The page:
I am going to out on a limb here and I may risk offending a few readers but the recent killing of in Connecticut of twenty seven people, mostly school children, should be offensive to all Americans. Yes, I am a liberal and I live in the North Eastern liberal-belt between Boston and Washington. On the other hand, I am a former gun owner who knows and respects plenty of gun owners.
I am hoping the one positive result of the horror in Connecticut will indeed be a gun control debate. But I am not against private gun ownership. I am against the National Rifle Association’s stranglehold on the gun control dialogue in Washington. They are so powerful that a politician risks their career by merely suggesting restrictions on the high tech-killing machines that are too easily accessed by the deranged killers. These are the same mad men (yes, mostly men) who periodically grab headlines by shooting up schools, colleges, movie theaters, political events and workplaces.
Yes, yes, I know that the right to bear arms is enshrined in the constitution. Guess what? The constitution can be wrong. It has been wrong more than a few times. Our understanding of the constitution changes.
For example, our wise forefathers, who wrote our hallowed constitution, enshrined the idea that slaves were not fully human. The so-called three-fifths clause of the constitution is a perfect example of where they did NOT get it right. In that, every 5 slaves counted as 3 people in terms of apportionment for the House of Representatives. That kind of injustice demanded to be changed. Though it took years and a Civil War, slavery is now illegal in this country. That same constitution purposefully left a woman’s right to vote undefined. That authority was delegated to the states, most of which clearly denied voting rights to women at the time of the writing of the constitution. Those same wise forefathers were wrong again.
The difference between our constitution and, for example, the Catholic Church, is that our constitution (and our perspective on it) continue to change. The Catholic Church is still run by a bunch of celibate men who don’t live in the real world, who spend too much time telling women what to do with their bodies and arguing over what language to use in their religious services.
The founding fathers, in their substantive wisdom, enshrined ways to change the same constitution that they worked so hard to construct. They knew that life in this country, like human nature itself, would be an evolving, growing thing that would inevitably change.
What must come out of the Connecticut tragedy is a movement towards reasonable gun control. This includes:
Fixing holes in the national system of background checks for gun buyers.
Requiring background checks at gun shows in order to deny individuals access to firearms if they have a criminal record or a history of mental illness.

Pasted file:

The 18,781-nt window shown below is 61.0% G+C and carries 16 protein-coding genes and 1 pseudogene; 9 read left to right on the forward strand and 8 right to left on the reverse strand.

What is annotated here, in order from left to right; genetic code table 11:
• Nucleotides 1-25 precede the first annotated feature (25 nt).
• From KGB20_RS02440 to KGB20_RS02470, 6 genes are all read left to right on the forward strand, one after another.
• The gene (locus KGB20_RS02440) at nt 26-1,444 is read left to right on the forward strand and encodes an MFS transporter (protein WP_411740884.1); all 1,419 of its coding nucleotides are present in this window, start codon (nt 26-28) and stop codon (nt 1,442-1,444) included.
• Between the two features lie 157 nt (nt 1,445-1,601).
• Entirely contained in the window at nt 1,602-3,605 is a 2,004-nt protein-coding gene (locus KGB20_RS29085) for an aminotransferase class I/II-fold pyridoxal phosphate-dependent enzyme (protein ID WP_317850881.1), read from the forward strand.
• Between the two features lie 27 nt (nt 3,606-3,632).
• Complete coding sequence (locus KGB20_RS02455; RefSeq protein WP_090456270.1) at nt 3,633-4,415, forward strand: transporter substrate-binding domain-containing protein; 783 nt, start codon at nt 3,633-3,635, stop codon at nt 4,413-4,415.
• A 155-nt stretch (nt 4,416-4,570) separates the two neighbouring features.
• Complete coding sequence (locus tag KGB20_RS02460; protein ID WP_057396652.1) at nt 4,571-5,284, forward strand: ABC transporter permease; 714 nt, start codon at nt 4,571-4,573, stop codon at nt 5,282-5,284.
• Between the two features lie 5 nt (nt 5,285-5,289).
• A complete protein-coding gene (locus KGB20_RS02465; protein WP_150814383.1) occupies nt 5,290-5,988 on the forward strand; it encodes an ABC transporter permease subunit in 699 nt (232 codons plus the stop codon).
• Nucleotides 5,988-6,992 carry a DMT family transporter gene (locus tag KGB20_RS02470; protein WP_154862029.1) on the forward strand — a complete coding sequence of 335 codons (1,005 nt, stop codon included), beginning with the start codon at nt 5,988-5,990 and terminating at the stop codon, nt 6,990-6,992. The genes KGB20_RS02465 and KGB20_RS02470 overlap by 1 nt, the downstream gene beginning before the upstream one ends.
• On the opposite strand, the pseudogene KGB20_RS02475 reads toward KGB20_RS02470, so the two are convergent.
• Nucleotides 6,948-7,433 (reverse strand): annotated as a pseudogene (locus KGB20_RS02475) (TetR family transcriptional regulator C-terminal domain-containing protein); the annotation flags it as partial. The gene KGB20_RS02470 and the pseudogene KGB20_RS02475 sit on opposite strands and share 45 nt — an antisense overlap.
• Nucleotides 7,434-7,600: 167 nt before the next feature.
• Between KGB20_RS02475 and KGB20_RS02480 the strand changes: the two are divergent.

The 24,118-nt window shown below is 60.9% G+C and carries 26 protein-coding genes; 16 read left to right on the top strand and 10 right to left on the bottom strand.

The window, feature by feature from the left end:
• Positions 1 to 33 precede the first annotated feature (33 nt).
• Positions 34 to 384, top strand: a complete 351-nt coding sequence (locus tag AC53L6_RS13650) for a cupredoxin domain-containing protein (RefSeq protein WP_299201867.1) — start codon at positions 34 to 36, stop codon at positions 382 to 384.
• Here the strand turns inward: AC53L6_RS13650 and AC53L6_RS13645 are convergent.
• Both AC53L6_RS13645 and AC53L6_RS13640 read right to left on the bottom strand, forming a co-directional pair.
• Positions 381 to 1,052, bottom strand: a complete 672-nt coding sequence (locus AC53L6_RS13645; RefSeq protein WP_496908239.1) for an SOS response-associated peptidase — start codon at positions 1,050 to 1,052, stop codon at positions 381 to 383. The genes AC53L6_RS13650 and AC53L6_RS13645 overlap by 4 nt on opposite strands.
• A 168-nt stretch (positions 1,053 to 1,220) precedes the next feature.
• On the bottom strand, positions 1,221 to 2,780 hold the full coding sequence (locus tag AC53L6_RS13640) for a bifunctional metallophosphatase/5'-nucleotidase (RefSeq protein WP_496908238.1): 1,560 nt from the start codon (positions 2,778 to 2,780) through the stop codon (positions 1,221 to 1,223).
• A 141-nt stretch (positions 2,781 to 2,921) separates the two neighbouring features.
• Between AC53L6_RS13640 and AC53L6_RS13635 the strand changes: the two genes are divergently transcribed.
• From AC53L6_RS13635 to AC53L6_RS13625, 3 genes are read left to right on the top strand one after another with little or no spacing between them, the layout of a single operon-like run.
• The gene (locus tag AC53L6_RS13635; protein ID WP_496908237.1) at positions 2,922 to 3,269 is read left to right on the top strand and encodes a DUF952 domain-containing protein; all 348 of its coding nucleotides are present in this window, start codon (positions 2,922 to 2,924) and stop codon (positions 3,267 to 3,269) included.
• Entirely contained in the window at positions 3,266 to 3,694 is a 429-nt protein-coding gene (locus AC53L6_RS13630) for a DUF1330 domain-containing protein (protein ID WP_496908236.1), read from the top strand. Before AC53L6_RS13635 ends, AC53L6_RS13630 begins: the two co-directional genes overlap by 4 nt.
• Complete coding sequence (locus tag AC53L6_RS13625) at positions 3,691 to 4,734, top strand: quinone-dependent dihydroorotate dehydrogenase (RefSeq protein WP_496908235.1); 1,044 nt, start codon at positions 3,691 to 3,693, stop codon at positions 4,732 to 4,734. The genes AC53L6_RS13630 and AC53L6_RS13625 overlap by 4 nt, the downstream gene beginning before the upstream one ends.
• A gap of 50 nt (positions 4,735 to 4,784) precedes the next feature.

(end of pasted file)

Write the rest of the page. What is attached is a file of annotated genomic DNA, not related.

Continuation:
Banning gun sales to people on the terrorist watch list.
Banning the sales of high capacity ammunition magazines.
A federal requirement for updated and streamlined databases on gun ownership/purchases to enable law enforcement agencies to work together more efficiently.
Reinstatement of he Federal Assault Weapons Ban, which was passed in 1994, which expired in 2004 and has NOT been renewed.
I am nowhere near suggesting repealing the second amendment or banning private gun ownership. When I was fresh out of college, living in California, I owned two different guns. One was rifle and one was a hand gun. I mostly used them for target practice. At that point in my life, I was sorting out where to go with my career. Law enforcement and the military were two options. I sold those guns because I needed the money for my burgeoning photography career.
I bought the guns from a dealer, paid the license fees, registered the guns and later sold them through that same dealer. California has much more restrictive guns laws now, which I support. Would I have cared then if the laws were more restrictive? Not at all. Would I have wanted to buy or sell a gun at a gun show where no background check is required? Probably not! Would I have wanted to buy a high capacity ammunition magazine or God forbid a full blown assault rifle? Absolutely not!
We do not need to actually amend the constitution to get “sensible” gun control. We need to simply admit that times have changed. Yes, private gun ownership is part of our culture and it should continue to be. But mad men with access to deadly and fully legal assault rifles are not part of our culture. They do not exemplify our values. Accepting that reality and creating reasonable gun control in the pursuit of life, liberty and the pursuit of happiness, that is something our wise forefathers would very much have liked to see.